The people that lived in the Roaring Fork area were the first residents of White Oak Flats – the area that became Gatlinburg.  The Reagans and the Bales established this rugged mountain community.  They lived off the land and unlike the other auto tours of valley areas lie Cades Cove and Cataloochee, Roaring Fork is a sharp contrast.  They built saw mills, they trapped and hunted for food.  Their lives were very different from those that lived in the valleys.  Nevertheless, getting to drive through this area and see the homes that the park service keeps up and the scenery that these settlers lived in is remarkable.

Along with the cabins and waterfalls that you will see along the auto tour there are also several trailheads:

Great Smoky Mountain Heritage Center

Want to learn more about life in the Smoky Mountains before the turn of the 20th century?  Then you need to pay a visit to the Great Smoky Mountain Heritage Center (GSMHC).

This museum and living history location teaches visitors about the people that settled the area and made their homes in the Smokies during the 1800s.  The GSMHC has three separate exhibits:  Native Americans of East Tennessee Museum, Pioneer and Mountain Culture & Tennessee on the Move.

Native Americans of East Tennessee

Before the first European settlers came to the area, native people like the Cherokee dwelled in the mists of the Smoky Mountains.  These people had more then just a hunting and gathering culture.  They had a society that had trade and infrastructure, they had political meetings and communities that stretched from the valleys to the hillsides.  This museum celebrates those people and their way of life before they were moved on by the European settlers that found this area to be so similar to the homes they left in Europe.

Pioneer & Mountain Culture

As the pioneer moved into the Southern Appalachians, they founded farms and homesteads.  They developed small communities that traded with each other and helped each other make it through the good times and the bad.  This part of the museum picks up the story of these mountains after the Native Americans had moved out of the mountains and the settlers and pioneers had made this land their own.  From the type of farming they did to the commerce they practiced.  Included in this part of the GSMHC is a living history farming display.  During the warmer months of the year and the harvest you can go see how these people lived, farmed and harvested their crops.  Included in the living history section are:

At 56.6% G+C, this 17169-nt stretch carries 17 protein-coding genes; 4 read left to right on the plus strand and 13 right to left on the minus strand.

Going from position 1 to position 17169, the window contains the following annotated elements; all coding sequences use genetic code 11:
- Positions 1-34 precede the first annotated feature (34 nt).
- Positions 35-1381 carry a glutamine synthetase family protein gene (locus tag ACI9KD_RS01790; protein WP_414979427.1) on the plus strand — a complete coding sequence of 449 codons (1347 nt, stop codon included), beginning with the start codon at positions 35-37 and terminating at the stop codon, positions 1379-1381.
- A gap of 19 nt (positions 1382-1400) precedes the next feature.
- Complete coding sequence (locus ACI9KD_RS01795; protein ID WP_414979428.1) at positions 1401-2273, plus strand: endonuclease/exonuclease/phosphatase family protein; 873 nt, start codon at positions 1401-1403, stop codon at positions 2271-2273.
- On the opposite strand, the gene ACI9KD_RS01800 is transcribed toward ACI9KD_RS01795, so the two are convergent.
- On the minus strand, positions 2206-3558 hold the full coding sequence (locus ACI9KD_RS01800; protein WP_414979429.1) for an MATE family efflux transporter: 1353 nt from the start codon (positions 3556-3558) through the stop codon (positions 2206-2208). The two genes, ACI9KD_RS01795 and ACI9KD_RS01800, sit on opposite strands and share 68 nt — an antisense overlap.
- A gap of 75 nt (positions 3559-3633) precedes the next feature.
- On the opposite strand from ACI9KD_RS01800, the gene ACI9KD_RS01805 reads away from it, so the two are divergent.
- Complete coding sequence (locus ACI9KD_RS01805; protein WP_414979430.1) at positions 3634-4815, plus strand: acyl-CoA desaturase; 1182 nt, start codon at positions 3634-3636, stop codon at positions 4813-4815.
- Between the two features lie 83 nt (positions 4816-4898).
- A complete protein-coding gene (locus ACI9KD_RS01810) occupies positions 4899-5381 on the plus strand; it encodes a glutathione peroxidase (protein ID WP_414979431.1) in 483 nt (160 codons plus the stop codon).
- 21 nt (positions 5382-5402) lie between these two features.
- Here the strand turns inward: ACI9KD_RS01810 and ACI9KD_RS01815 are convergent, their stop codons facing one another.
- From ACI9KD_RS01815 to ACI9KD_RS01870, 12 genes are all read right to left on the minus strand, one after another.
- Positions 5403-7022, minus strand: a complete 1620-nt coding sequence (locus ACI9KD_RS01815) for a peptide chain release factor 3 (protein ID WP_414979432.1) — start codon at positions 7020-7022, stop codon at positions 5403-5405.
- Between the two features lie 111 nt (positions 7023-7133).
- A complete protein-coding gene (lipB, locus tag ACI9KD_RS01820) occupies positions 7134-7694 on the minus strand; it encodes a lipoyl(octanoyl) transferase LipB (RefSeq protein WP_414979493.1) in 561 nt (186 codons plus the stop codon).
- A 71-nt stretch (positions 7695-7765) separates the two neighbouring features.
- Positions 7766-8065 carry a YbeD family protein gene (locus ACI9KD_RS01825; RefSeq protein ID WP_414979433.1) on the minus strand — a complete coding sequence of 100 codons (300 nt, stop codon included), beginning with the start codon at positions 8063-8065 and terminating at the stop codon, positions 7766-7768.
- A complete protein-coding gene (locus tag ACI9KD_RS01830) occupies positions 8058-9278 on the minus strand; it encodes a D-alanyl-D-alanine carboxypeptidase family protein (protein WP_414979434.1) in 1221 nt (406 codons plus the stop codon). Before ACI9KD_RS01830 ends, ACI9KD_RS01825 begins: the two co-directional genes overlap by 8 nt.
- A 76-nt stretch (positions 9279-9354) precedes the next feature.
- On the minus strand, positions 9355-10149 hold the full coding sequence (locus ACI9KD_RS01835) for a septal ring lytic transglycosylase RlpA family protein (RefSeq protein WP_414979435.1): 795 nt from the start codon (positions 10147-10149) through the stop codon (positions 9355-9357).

• The Caldwell Log Cabin
  • Granary
  • The Montvale Station
  • Sawmill
  • Set-Off House from the Little River Lumber Company
  • Smokehouse
  • Two Cantilever Barns
  • Underground Still / Shed
  • Wheelwright Shop
  • Wilder Chapel

Tennessee on the Move

This is a collection of various forms of transportation that have gotten Tennesseans on the move since the 1800s.  Included in this exhibit is a freight wagon, a postal wagon, farming vehicles and turn of the century road construction equipment.

Spend a day in Townsend next time you visit the Smokies.  Learn more about the people that inhabited this region before the establishment of the Great Smoky Mountains National Park.  Get your kids into history by letting them experience it first hand.  And be sure to check with the GSMHC before you arrive and see what special events they have going on.  You might find that this becomes a place you visit on every visit to the area.

Great Smoky Mountain Heritage Center
3/4 miles east of the traffic light
at the intersection of Hwy 321 and Hwy 73
Townsend, TN

International Friendship Bell

During World War II Oak Ridge, TN was known as the Secret City.  It was and still is the host city for a government lab that is dedicated to researching all things atomic.  During the war, this research was designed to create the nuclear bombs that helped to end the war.  The bombs that they helped create were dropped on two Japanese cities: Hiroshima and Nagasaki.  In the early 90s, in celebration to the 50th anniversary of the founding of Oak Ridge and its part in the Manhattan Project.

Why the International Friendship Bell: